By Matteo Valencia ‘19
The official definition of Christmas is the celebration of Jesus Christ birth on Dec. 25.
Christmas to me means something different than the definition just given. Since my parents are separated, I technically have two Christmases. The way it works is I spend Christmas Eve and Christmas morning with my dad, then Christmas afternoon until night with my mom. It doesn’t end there, though.
Every year for the past nine years, my mom hosts the family Christmas party at her house, so when I get back to Mom’s house, I have maybe an hour to open presents and relax. After that, I help clean and do whatever needs to be done around the house before the party. Once the party starts, though, all the running around and stress becomes worth when I hear the doorbell ring.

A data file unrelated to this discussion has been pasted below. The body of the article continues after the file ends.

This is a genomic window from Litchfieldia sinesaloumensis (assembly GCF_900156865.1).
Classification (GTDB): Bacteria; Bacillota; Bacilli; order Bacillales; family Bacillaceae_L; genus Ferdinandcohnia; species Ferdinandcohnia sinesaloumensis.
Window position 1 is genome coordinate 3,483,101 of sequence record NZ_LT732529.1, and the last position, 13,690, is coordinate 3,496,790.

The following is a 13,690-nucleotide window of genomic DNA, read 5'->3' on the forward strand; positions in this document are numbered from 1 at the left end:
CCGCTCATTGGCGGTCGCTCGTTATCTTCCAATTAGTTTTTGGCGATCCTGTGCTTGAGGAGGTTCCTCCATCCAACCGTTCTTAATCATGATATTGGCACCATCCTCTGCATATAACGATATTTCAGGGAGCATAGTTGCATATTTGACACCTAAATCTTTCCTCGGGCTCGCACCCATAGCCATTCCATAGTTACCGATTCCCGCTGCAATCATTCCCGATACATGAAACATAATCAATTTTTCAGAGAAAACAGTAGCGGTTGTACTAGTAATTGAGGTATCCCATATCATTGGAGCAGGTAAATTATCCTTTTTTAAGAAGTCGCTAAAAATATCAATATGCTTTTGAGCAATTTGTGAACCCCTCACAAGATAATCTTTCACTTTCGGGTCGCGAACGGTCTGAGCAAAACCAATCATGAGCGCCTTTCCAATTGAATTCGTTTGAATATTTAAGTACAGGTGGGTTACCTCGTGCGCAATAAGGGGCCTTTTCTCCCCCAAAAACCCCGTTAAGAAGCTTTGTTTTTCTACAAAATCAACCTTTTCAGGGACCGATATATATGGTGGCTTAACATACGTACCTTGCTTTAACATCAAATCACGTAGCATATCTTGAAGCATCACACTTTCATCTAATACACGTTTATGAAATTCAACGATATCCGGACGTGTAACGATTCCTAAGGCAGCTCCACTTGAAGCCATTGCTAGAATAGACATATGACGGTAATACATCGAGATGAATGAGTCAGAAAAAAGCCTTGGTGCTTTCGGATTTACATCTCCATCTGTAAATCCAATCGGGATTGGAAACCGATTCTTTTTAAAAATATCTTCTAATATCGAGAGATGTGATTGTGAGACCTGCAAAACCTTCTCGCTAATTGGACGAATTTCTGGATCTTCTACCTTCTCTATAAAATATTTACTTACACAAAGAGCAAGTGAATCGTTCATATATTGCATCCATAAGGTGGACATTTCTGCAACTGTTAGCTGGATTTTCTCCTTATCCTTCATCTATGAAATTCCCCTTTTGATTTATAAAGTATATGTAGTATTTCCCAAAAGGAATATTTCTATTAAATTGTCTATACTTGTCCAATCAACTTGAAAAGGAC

Last year we catered Italian beef sandwiches and cooked rice with beans along with potato salad. We have music that ranges from old school to modern Latin songs. The television has the football game on.
Everyone at the party is always included in conversation no matter who or what it’s about. My family is very open and talks about what’s going in their lives, good or bad. My mom and uncles love telling stories from when they were younger. That’s always something interesting to hear. These are my family traditions – party, listen, watch, talk and laugh.
This is what makes Christmas worth the wait to me. Every year I get closer with both of my families, which is amazing. Even though my parents are separated, I still love this holiday. I spend Christmas with the people I love and that’s all that matters.